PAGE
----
SOAS University of London

Department of Anthropology and Sociology

“Same but different: the conflation of multiple agencies in Tibetan exorcistic rituals” - CANCELLED

THIS EVENT IS ARCHIVED
THIS EVENT HAS BEEN CANCELLED

CANCELLED

Charles Ramble, Professor and Directeur d'études (Histoire et philologie tibétaines) at the Ecole pratique des hautes études (EPHE, Sorbonne), Paris.

Date: 22 March 2017Time: 3:15 PM

Finishes: 22 March 2017Time: 5:00 PM

Venue: Paul Webley Wing (Senate House) Room: S211

Type of Event: Seminar

Western-language sources often state that all land in Tibet was owned by the Dalai Lama, a categorical assertion made possible only by a failure to appreciate the nuances of the Tibetan word bdag (pronounced dak). This term subsumes a range of related but distinct meanings, which include the substantives ‘lord/master’, ‘owner’ and ‘self’. As ‘self’, it became the Tibetan Buddhist translators’ choice for rendering the Sanskrit ātman. As a pronoun, bdag is one of several words denoting the first person – a meaning that it continues to have in several spoken dialects. Another term, rang, literally ‘self’, may also mean either ‘you’ or ‘I’, while khowo may be either a first- or third-person pronoun. Buddhist metaphysics make it possible for an individual to be a composite of several persons (and not just political or social identities): a lama may be one in a series of incarnated humans, while at the same time being a manifestation of a particular divinity, while distinct incarnation lineages may fuse into one. This presentation will examine the implications of the conflation of identities that features in exorcistic rituals. Typically, the effigies constructed in these contexts stand for the main protagonists in the ritual narrative, even those that are in opposition. They represent, simultaneously, the patient for whom the ritual is being performed; the demon that is attacking the patient; and the divinity whose aid has been enlisted to expel or destroy the demon. It will be suggested that this fusion of opposed ‘host/guest’-type agents finds it counterpart in ritual narratives where such confusing and even disturbing conflations have a strikingly oneiric quality, evoking what one author has referred to as “the all-at-onceness of the dream”.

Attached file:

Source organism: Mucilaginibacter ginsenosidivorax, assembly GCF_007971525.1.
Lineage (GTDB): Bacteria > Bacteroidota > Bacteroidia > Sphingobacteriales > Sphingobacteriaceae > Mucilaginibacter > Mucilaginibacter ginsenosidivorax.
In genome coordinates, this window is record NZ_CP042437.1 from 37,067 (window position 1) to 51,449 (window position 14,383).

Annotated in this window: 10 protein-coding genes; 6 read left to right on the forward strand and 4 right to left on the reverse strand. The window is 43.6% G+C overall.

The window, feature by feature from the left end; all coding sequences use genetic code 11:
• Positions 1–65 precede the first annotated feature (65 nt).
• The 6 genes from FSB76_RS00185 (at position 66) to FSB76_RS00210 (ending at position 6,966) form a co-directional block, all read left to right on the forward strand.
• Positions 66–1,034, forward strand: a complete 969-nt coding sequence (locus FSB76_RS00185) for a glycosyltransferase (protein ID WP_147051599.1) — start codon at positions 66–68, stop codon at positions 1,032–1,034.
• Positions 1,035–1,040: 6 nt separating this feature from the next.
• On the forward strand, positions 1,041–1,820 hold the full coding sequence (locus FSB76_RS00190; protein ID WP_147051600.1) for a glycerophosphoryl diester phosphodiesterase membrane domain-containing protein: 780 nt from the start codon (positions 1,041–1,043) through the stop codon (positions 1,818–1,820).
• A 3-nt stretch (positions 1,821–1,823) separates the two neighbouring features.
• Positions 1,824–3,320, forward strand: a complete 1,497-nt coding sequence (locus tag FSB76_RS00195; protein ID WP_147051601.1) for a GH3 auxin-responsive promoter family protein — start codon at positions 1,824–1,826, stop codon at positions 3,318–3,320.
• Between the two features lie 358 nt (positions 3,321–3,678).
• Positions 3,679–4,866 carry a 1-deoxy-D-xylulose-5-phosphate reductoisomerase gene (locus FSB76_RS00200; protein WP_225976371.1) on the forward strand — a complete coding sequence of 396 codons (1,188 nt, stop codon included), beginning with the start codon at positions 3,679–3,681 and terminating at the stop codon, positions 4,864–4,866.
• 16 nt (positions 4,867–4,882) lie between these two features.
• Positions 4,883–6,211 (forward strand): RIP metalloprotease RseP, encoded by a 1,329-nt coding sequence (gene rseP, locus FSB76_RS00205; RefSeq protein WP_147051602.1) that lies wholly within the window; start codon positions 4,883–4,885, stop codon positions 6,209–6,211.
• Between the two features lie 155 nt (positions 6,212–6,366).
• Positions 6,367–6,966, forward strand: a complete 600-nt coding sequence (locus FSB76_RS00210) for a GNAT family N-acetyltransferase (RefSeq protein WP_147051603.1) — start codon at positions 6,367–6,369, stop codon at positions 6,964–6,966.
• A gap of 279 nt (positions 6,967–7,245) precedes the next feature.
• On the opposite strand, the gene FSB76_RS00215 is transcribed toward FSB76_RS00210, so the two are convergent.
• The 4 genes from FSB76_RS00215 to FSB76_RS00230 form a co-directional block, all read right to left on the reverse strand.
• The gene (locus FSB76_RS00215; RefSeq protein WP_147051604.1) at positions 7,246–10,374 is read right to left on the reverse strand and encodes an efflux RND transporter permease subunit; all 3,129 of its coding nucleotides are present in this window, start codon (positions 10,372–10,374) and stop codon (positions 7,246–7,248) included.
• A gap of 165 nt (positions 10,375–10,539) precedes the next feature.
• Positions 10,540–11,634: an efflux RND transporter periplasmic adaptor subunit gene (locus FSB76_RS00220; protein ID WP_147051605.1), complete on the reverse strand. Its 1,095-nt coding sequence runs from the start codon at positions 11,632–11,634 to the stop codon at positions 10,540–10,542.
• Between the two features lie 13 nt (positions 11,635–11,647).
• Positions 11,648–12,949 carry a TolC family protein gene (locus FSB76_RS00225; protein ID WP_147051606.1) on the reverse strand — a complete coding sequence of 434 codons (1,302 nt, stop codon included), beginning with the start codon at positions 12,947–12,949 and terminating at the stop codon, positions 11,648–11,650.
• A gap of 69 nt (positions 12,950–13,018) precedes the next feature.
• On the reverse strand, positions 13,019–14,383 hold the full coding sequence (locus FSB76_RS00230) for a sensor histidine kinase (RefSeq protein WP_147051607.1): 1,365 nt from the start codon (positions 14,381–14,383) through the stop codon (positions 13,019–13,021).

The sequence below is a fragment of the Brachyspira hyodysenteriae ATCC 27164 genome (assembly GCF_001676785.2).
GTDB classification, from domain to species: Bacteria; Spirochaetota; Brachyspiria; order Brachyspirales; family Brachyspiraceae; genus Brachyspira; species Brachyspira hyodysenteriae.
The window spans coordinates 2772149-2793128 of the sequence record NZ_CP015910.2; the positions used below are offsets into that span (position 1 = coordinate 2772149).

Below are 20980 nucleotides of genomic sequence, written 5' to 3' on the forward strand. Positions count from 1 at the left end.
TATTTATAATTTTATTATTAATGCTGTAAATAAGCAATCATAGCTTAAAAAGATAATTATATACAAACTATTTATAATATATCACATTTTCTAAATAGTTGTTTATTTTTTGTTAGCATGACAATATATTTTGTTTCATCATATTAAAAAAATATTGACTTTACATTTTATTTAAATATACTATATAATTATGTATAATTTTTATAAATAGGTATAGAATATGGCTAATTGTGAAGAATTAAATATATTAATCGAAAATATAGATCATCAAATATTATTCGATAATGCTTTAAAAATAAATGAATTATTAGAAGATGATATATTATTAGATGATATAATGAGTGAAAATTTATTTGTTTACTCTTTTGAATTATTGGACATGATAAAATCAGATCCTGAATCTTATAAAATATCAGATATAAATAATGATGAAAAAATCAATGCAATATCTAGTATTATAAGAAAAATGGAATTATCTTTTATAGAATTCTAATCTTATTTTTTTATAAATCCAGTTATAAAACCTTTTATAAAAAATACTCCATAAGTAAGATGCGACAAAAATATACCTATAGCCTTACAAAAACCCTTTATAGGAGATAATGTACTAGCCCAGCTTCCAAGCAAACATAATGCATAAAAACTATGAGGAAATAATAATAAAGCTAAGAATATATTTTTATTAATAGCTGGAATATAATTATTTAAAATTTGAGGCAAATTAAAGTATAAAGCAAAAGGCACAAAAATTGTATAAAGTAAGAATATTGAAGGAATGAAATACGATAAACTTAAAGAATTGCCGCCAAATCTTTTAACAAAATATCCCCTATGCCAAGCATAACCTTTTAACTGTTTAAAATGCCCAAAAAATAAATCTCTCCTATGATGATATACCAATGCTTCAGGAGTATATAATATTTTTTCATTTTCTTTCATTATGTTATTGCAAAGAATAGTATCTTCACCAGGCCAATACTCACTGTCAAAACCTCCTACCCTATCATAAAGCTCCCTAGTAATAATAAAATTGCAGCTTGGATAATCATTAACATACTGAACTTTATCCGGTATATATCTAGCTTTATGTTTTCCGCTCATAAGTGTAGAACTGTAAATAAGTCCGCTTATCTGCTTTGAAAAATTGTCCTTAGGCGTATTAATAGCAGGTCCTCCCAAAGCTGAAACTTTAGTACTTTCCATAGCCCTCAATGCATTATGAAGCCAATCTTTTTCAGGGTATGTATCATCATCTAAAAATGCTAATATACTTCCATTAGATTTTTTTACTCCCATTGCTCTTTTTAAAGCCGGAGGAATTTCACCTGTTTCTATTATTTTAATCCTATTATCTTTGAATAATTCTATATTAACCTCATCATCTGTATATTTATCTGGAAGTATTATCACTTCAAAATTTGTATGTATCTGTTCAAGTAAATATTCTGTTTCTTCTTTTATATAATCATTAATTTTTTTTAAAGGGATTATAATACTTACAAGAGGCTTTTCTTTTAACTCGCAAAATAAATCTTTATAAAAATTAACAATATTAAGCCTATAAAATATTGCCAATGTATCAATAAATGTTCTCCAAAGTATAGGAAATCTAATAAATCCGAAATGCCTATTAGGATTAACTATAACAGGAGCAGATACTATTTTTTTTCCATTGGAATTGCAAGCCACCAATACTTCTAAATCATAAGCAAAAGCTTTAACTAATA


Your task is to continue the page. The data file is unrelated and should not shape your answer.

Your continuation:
Organiser: Dr. Stephen Hughes